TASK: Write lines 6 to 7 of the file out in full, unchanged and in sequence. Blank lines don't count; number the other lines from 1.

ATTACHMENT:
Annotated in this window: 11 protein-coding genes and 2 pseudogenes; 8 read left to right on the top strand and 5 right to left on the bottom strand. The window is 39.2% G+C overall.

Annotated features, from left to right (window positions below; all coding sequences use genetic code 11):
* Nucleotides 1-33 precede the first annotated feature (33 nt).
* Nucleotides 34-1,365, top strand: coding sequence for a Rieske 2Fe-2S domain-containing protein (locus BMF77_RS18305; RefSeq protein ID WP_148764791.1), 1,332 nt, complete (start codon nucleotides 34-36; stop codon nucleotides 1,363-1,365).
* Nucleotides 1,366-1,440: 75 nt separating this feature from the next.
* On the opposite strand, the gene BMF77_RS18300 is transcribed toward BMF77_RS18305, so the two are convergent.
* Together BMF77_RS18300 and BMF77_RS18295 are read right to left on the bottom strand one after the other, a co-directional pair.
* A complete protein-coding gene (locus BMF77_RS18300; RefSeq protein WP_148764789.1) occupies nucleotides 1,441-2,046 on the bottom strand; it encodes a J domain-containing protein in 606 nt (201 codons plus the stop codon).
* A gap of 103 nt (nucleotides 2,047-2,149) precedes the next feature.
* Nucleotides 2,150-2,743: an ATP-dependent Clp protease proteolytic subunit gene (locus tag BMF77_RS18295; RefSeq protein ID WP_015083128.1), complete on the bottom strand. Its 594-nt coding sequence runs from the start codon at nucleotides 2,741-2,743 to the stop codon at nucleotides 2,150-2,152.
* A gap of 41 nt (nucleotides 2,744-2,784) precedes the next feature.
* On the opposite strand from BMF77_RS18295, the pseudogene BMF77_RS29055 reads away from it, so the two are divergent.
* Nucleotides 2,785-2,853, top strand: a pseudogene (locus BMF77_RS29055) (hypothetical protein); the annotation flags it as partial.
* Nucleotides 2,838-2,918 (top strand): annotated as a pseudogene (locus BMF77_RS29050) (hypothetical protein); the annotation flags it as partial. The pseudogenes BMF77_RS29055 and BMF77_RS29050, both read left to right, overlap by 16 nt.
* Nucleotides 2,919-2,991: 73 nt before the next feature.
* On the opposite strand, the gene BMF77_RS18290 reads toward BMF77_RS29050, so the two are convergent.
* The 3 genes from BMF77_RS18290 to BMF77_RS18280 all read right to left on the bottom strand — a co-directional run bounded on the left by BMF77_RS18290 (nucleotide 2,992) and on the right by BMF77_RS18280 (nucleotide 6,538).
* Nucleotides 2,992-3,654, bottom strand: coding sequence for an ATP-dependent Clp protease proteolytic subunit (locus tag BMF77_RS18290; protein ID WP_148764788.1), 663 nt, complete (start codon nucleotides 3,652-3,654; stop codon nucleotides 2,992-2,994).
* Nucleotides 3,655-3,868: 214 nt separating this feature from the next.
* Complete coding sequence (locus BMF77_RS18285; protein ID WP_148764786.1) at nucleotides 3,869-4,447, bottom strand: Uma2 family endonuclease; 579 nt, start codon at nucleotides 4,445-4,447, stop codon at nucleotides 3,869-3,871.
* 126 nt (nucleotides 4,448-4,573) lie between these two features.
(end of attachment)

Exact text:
* On the opposite strand, the gene BMF77_RS18300 is transcribed toward BMF77_RS18305, so the two are convergent.
* Together BMF77_RS18300 and BMF77_RS18295 are read right to left on the bottom strand one after the other, a co-directional pair.